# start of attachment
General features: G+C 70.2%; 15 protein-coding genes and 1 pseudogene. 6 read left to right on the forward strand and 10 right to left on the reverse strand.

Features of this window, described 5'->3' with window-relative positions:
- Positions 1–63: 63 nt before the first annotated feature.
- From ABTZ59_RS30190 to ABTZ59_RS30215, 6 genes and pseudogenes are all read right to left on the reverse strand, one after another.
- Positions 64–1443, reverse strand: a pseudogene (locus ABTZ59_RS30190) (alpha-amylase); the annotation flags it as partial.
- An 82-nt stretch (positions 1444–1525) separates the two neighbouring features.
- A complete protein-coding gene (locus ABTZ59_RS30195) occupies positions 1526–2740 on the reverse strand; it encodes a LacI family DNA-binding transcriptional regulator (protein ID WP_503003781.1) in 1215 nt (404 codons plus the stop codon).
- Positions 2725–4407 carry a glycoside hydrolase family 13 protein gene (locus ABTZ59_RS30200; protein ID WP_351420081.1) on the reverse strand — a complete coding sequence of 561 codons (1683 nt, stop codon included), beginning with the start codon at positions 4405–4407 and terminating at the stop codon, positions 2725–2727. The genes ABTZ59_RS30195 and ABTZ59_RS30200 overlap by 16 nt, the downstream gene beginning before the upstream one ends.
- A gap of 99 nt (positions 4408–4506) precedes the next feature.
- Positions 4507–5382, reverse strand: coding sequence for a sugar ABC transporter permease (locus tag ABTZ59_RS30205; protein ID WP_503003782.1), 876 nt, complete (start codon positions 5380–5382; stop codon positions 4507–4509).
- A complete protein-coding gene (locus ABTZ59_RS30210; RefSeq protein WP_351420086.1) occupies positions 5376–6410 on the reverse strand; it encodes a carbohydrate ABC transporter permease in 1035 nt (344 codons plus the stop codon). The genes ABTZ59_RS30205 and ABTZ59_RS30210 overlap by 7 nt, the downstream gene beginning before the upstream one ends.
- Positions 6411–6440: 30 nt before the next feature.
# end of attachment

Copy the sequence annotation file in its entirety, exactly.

General features: G+C 70.2%; 15 protein-coding genes and 1 pseudogene. 6 read left to right on the forward strand and 10 right to left on the reverse strand.

Features of this window, described 5'->3' with window-relative positions:
- Positions 1–63: 63 nt before the first annotated feature.
- From ABTZ59_RS30190 to ABTZ59_RS30215, 6 genes and pseudogenes are all read right to left on the reverse strand, one after another.
- Positions 64–1443, reverse strand: a pseudogene (locus ABTZ59_RS30190) (alpha-amylase); the annotation flags it as partial.
- An 82-nt stretch (positions 1444–1525) separates the two neighbouring features.
- A complete protein-coding gene (locus ABTZ59_RS30195) occupies positions 1526–2740 on the reverse strand; it encodes a LacI family DNA-binding transcriptional regulator (protein ID WP_503003781.1) in 1215 nt (404 codons plus the stop codon).
- Positions 2725–4407 carry a glycoside hydrolase family 13 protein gene (locus ABTZ59_RS30200; protein ID WP_351420081.1) on the reverse strand — a complete coding sequence of 561 codons (1683 nt, stop codon included), beginning with the start codon at positions 4405–4407 and terminating at the stop codon, positions 2725–2727. The genes ABTZ59_RS30195 and ABTZ59_RS30200 overlap by 16 nt, the downstream gene beginning before the upstream one ends.
- A gap of 99 nt (positions 4408–4506) precedes the next feature.
- Positions 4507–5382, reverse strand: coding sequence for a sugar ABC transporter permease (locus tag ABTZ59_RS30205; protein ID WP_503003782.1), 876 nt, complete (start codon positions 5380–5382; stop codon positions 4507–4509).
- A complete protein-coding gene (locus ABTZ59_RS30210; RefSeq protein WP_351420086.1) occupies positions 5376–6410 on the reverse strand; it encodes a carbohydrate ABC transporter permease in 1035 nt (344 codons plus the stop codon). The genes ABTZ59_RS30205 and ABTZ59_RS30210 overlap by 7 nt, the downstream gene beginning before the upstream one ends.
- Positions 6411–6440: 30 nt before the next feature.